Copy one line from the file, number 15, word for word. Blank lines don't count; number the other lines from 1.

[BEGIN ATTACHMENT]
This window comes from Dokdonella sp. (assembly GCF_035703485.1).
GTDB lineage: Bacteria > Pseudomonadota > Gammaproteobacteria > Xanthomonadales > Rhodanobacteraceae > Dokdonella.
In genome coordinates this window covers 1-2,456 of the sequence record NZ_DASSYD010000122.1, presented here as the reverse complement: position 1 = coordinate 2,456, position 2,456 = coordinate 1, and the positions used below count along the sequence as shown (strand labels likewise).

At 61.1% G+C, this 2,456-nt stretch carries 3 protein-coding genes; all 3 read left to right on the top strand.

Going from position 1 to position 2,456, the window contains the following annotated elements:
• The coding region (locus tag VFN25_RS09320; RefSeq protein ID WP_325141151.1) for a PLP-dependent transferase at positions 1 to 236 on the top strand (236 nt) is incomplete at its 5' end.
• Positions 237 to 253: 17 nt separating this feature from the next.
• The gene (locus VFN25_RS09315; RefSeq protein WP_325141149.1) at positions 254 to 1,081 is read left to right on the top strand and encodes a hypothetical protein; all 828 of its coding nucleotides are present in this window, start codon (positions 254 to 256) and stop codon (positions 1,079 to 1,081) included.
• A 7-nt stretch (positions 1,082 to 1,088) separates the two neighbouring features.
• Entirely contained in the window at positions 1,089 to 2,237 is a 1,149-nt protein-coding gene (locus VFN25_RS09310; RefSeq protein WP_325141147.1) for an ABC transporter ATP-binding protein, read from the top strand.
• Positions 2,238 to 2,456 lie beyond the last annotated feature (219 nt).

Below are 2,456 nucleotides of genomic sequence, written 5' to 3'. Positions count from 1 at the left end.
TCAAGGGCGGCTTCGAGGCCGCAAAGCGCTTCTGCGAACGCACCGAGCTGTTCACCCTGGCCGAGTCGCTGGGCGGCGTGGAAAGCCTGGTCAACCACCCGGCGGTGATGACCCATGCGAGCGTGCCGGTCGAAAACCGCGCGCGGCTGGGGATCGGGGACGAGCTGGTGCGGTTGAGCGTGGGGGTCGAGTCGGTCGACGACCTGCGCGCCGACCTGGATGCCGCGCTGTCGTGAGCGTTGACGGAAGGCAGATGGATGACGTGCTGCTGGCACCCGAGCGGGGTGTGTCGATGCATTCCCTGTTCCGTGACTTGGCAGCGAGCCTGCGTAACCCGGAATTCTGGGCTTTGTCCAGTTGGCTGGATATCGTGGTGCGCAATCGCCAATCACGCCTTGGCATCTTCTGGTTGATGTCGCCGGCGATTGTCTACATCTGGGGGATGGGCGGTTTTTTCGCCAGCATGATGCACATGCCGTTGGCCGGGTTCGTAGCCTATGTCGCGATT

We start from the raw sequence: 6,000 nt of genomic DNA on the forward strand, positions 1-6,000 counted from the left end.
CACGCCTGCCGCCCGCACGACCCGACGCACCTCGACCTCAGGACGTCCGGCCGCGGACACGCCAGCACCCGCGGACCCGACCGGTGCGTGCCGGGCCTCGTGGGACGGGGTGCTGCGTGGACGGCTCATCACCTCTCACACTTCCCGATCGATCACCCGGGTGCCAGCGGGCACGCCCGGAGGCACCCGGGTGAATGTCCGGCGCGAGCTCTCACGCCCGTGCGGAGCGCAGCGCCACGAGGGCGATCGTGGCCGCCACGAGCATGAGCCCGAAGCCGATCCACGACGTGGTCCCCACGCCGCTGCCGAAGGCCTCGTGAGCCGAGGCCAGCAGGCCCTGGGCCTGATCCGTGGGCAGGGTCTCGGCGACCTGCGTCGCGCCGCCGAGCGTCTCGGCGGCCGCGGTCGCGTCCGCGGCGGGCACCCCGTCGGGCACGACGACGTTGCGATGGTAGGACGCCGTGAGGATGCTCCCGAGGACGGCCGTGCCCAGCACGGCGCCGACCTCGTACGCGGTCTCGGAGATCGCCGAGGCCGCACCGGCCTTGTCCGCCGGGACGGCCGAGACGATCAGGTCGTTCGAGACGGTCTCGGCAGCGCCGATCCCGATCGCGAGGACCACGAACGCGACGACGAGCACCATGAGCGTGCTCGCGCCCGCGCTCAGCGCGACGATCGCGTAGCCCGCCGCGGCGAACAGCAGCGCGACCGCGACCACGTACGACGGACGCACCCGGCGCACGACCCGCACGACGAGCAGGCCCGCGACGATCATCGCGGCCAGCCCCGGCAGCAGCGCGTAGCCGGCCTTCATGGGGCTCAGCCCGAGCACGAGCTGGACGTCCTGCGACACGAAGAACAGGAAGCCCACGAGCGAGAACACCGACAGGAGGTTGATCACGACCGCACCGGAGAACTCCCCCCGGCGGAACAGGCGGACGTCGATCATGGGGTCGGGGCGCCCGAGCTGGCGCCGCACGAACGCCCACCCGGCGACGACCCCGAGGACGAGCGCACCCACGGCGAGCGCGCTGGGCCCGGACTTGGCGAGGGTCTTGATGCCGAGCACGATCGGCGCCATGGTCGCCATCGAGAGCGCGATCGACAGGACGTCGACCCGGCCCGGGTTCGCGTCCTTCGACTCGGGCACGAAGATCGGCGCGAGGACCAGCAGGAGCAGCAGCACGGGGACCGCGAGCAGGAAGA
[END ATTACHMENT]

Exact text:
CACGCCTGCCGCCCGCACGACCCGACGCACCTCGACCTCAGGACGTCCGGCCGCGGACACGCCAGCACCCGCGGACCCGACCGGTGCGTGCCGGGCCTCGTGGGACGGGGTGCTGCGTGGACGGCTCATCACCTCTCACACTTCCCGATCGATCACCCGGGTGCCAGCGGGCACGCCCGGAGGCACCCGGGTGAATGTCCGGCGCGAGCTCTCACGCCCGTGCGGAGCGCAGCGCCACGAGGGCGATCGTGGCCGCCACGAGCATGAGCCCGAAGCCGATCCACGACGTGGTCCCCACGCCGCTGCCGAAGGCCTCGTGAGCCGAGGCCAGCAGGCCCTGGGCCTGATCCGTGGGCAGGGTCTCGGCGACCTGCGTCGCGCCGCCGAGCGTCTCGGCGGCCGCGGTCGCGTCCGCGGCGGGCACCCCGTCGGGCACGACGACGTTGCGATGGTAGGACGCCGTGAGGATGCTCCCGAGGACGGCCGTGCCCAGCACGGCGCCGACCTCGTACGCGGTCTCGGAGATCGCCGAGGCCGCACCGGCCTTGTCCGCCGGGACGGCCGAGACGATCAGGTCGTTCGAGACGGTCTCGGCAGCGCCGATCCCGATCGCGAGGACCACGAACGCGACGACGAGCACCATGAGCGTGCTCGCGCCCGCGCTCAGCGCGACGATCGCGTAGCCCGCCGCGGCGAACAGCAGCGCGACCGCGACCACGTACGACGGACGCACCCGGCGCACGACCCGCACGACGAGCAGGCCCGCGACGATCATCGCGGCCAGCCCCGGCAGCAGCGCGTAGCCGGCCTTCATGGGGCTCAGCCCGAGCACGAGCTGGACGTCCTGCGACACGAAGAACAGGAAGCCCACGAGCGAGAACACCGACAGGAGGTTGATCACGACCGCACCGGAGAACTCCCCCCGGCGGAACAGGCGGACGTCGATCATGGGGTCGGGGCGCCCGAGCTGGCGCCGCACGAACGCCCACCCGGCGACGACCCCGAGGACGAGCGCACCCACGGCGAGCGCGCTGGGCCCGGACTTGGCGAGGGTCTTGATGCCGAGCACGATCGGCGCCATGGTCGCCATCGAGAGCGCGATCGACAGGACGTCGACCCGGCCCGGGTTCGCGTCCTTCGACTCGGGCACGAAGATCGGCGCGAGGACCAGCAGGAGCAGCAGCACGGGGACCGCGAGCAGGAAGA